This is not necessarily bad. It presents both opportunities and challenges. But the risk of using pre-determined roles is somewhat overlooked - and it is dangerous to do so. For some, BCUF is wonderful. Creating a team alone solves many of the problems being faced. But for others, this change can be traumatic and can have dire consequences. Which way it goes depends considerably on who is requesting the change and the maturity of the people involved.

    I find it odd that we denigrate BDUF while not even questioning whether BCUF is good. David Anderson created Kanban to avoid BCUF. Odd that Kanban has often been attacked as not good because it's "evolutionary" instead of "revolutionary." I have long contended that an "evolutionary" approach to change is "revolutionary." 

    The Lean/Kanban alternative is to first understand your current process and to gradually change it. You do this by creating visibility into it using a Kanban board which represents the value stream. You discuss your policies to make them explicit. You manage your work in progress to do step by step improvements to your work flow.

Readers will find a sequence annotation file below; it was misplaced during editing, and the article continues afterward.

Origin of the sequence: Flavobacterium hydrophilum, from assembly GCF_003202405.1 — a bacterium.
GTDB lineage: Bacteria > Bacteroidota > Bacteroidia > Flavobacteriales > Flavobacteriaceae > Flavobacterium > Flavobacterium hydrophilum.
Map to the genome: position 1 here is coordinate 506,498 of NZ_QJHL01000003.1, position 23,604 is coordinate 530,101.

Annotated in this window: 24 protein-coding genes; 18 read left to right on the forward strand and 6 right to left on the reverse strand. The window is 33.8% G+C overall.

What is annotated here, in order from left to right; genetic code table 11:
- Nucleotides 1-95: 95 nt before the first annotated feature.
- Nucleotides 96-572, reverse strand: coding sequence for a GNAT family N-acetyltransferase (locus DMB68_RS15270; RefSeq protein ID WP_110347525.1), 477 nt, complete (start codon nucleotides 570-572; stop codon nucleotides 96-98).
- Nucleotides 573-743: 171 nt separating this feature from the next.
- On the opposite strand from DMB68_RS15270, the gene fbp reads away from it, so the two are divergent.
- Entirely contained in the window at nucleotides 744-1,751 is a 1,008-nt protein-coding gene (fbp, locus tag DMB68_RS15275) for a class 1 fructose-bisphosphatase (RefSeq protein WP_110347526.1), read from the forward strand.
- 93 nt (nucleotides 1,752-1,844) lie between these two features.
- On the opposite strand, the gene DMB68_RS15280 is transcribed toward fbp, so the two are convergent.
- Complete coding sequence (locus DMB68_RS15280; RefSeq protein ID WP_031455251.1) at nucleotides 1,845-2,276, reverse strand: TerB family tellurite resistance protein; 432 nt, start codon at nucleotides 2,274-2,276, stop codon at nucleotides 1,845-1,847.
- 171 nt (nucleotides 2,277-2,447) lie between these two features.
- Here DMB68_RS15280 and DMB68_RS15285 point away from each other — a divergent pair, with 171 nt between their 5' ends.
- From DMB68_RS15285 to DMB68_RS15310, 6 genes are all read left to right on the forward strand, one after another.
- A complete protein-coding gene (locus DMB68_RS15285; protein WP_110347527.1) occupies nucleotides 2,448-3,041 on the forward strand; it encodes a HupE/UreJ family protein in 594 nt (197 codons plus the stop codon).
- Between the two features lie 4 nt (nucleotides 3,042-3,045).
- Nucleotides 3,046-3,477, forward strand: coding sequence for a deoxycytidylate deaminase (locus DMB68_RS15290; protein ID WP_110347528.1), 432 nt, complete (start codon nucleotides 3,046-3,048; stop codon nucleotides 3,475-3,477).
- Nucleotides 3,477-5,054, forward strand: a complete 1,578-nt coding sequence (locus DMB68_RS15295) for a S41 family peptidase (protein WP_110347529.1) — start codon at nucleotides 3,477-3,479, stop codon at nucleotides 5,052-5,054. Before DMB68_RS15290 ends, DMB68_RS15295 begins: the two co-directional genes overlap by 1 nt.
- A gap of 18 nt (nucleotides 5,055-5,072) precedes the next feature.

I am not suggesting that BCUF is always bad. There are times I've used it when there is a well identified problem with a clear solution and almost universal buy-in. However, not looking at whether a BCUF approach should be taken is dangerous. It's one of my complaints about consultants who have only one tool in their arsenal and why at Net Objectives we have several (Lean, Kanban, Scrumban, Scrum, hybrids even).

    BCUF can be expanded beyond the team. It is common practice when adopting Agile methods to do a pilot project. But this is also a kind of BCUF. We assume that the change here (at the pilot) is the correct thing to do without understanding the nature of our true challenge. See How Successful Pilots Often Actually Hurt an Organization (blog and 4 minute video).

    To me, the question is never if something is bad, but rather when is something bad. This creates more learning. So, next time you start an Agile transition at the team or organizational level, ask yourself, is BCUF appropriate here?

    Bringing this blog up to date. 

    A few years after this blog was written, the Disciplined Agile approach came into existence. It suggests that we need to look at the current situations companies are in. This includes their culture and what the best approach for the organization at hand? is. This means not only to choose your way of working but to choose the way of implementing change. 

    One could also argue that always doing small change up front is also a problem. Sometimes started starting with a big change is what it takes to ensure the change will stick. Again, one has to have both a flexible approach and not insist on predetermined methods just because it's easier to train consultants to do this. 

    Posted on: February 19, 2020 10:11 PM | Permalink | Comments (11)

    Why Lean and Flow Thinking Make Things Simpler